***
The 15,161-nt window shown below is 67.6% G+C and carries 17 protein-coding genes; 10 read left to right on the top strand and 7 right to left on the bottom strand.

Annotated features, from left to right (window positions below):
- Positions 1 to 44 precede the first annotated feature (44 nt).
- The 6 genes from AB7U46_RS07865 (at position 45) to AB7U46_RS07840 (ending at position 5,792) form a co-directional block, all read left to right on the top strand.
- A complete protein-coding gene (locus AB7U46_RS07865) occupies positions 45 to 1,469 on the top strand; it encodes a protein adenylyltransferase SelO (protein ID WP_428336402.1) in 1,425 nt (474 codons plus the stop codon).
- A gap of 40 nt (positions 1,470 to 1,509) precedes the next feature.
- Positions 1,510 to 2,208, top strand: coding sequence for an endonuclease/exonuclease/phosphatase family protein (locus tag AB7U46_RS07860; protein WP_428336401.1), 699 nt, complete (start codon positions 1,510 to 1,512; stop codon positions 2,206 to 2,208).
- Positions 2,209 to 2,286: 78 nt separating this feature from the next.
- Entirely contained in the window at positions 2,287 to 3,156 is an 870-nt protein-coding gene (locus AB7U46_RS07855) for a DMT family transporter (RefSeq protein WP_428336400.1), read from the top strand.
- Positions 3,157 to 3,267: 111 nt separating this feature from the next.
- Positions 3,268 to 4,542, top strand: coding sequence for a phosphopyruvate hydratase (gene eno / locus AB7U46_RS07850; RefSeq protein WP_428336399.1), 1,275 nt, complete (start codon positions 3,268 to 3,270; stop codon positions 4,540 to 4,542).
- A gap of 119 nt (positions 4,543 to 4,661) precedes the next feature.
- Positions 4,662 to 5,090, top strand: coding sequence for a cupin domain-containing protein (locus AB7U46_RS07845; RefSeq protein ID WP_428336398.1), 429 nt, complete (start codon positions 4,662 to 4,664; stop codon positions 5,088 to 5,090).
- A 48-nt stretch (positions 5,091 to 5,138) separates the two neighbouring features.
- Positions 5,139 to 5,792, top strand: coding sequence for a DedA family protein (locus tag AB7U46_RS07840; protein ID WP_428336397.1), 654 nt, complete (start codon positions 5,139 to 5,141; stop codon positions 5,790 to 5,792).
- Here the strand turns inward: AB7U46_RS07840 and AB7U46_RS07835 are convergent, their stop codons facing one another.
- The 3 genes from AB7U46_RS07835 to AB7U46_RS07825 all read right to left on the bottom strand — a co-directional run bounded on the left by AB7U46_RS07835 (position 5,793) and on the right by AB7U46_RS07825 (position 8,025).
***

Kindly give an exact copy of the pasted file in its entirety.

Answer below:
The 15,161-nt window shown below is 67.6% G+C and carries 17 protein-coding genes; 10 read left to right on the top strand and 7 right to left on the bottom strand.

Annotated features, from left to right (window positions below):
- Positions 1 to 44 precede the first annotated feature (44 nt).
- The 6 genes from AB7U46_RS07865 (at position 45) to AB7U46_RS07840 (ending at position 5,792) form a co-directional block, all read left to right on the top strand.
- A complete protein-coding gene (locus AB7U46_RS07865) occupies positions 45 to 1,469 on the top strand; it encodes a protein adenylyltransferase SelO (protein ID WP_428336402.1) in 1,425 nt (474 codons plus the stop codon).
- A gap of 40 nt (positions 1,470 to 1,509) precedes the next feature.
- Positions 1,510 to 2,208, top strand: coding sequence for an endonuclease/exonuclease/phosphatase family protein (locus tag AB7U46_RS07860; protein WP_428336401.1), 699 nt, complete (start codon positions 1,510 to 1,512; stop codon positions 2,206 to 2,208).
- Positions 2,209 to 2,286: 78 nt separating this feature from the next.
- Entirely contained in the window at positions 2,287 to 3,156 is an 870-nt protein-coding gene (locus AB7U46_RS07855) for a DMT family transporter (RefSeq protein WP_428336400.1), read from the top strand.
- Positions 3,157 to 3,267: 111 nt separating this feature from the next.
- Positions 3,268 to 4,542, top strand: coding sequence for a phosphopyruvate hydratase (gene eno / locus AB7U46_RS07850; RefSeq protein WP_428336399.1), 1,275 nt, complete (start codon positions 3,268 to 3,270; stop codon positions 4,540 to 4,542).
- A gap of 119 nt (positions 4,543 to 4,661) precedes the next feature.
- Positions 4,662 to 5,090, top strand: coding sequence for a cupin domain-containing protein (locus AB7U46_RS07845; RefSeq protein ID WP_428336398.1), 429 nt, complete (start codon positions 4,662 to 4,664; stop codon positions 5,088 to 5,090).
- A 48-nt stretch (positions 5,091 to 5,138) separates the two neighbouring features.
- Positions 5,139 to 5,792, top strand: coding sequence for a DedA family protein (locus tag AB7U46_RS07840; protein ID WP_428336397.1), 654 nt, complete (start codon positions 5,139 to 5,141; stop codon positions 5,790 to 5,792).
- Here the strand turns inward: AB7U46_RS07840 and AB7U46_RS07835 are convergent, their stop codons facing one another.
- The 3 genes from AB7U46_RS07835 to AB7U46_RS07825 all read right to left on the bottom strand — a co-directional run bounded on the left by AB7U46_RS07835 (position 5,793) and on the right by AB7U46_RS07825 (position 8,025).